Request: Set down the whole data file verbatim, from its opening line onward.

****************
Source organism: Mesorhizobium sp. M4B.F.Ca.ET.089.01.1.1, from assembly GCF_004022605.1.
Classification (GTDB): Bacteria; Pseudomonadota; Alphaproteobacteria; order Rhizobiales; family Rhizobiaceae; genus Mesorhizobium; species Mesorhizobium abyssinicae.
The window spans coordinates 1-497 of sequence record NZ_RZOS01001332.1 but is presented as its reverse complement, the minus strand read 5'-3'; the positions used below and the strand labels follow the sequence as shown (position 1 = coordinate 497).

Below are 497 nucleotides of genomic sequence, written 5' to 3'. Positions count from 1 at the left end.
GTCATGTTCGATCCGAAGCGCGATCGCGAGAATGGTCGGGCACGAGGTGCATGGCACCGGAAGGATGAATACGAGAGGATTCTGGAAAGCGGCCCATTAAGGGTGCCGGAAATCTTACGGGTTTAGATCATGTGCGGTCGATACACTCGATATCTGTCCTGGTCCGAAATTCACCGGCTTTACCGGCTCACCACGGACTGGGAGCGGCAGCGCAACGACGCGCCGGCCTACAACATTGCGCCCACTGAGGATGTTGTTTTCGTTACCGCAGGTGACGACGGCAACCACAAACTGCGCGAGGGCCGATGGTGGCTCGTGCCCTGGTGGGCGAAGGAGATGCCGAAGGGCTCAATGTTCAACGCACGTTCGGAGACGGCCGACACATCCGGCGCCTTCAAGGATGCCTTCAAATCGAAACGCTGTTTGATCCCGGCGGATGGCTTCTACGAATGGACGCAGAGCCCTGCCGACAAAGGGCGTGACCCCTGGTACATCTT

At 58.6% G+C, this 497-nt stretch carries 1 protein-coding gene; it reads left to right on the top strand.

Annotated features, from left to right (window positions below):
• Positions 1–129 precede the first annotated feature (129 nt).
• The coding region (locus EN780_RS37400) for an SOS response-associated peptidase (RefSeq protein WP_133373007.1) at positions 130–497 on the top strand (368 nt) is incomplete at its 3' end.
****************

Source organism: Mesorhizobium sp. M4B.F.Ca.ET.089.01.1.1, from assembly GCF_004022605.1.
Classification (GTDB): Bacteria; Pseudomonadota; Alphaproteobacteria; order Rhizobiales; family Rhizobiaceae; genus Mesorhizobium; species Mesorhizobium abyssinicae.
The window spans coordinates 1-497 of sequence record NZ_RZOS01001332.1 but is presented as its reverse complement, the minus strand read 5'-3'; the positions used below and the strand labels follow the sequence as shown (position 1 = coordinate 497).

Below are 497 nucleotides of genomic sequence, written 5' to 3'. Positions count from 1 at the left end.
GTCATGTTCGATCCGAAGCGCGATCGCGAGAATGGTCGGGCACGAGGTGCATGGCACCGGAAGGATGAATACGAGAGGATTCTGGAAAGCGGCCCATTAAGGGTGCCGGAAATCTTACGGGTTTAGATCATGTGCGGTCGATACACTCGATATCTGTCCTGGTCCGAAATTCACCGGCTTTACCGGCTCACCACGGACTGGGAGCGGCAGCGCAACGACGCGCCGGCCTACAACATTGCGCCCACTGAGGATGTTGTTTTCGTTACCGCAGGTGACGACGGCAACCACAAACTGCGCGAGGGCCGATGGTGGCTCGTGCCCTGGTGGGCGAAGGAGATGCCGAAGGGCTCAATGTTCAACGCACGTTCGGAGACGGCCGACACATCCGGCGCCTTCAAGGATGCCTTCAAATCGAAACGCTGTTTGATCCCGGCGGATGGCTTCTACGAATGGACGCAGAGCCCTGCCGACAAAGGGCGTGACCCCTGGTACATCTT

At 58.6% G+C, this 497-nt stretch carries 1 protein-coding gene; it reads left to right on the top strand.

Annotated features, from left to right (window positions below):
• Positions 1–129 precede the first annotated feature (129 nt).
• The coding region (locus EN780_RS37400) for an SOS response-associated peptidase (RefSeq protein WP_133373007.1) at positions 130–497 on the top strand (368 nt) is incomplete at its 3' end.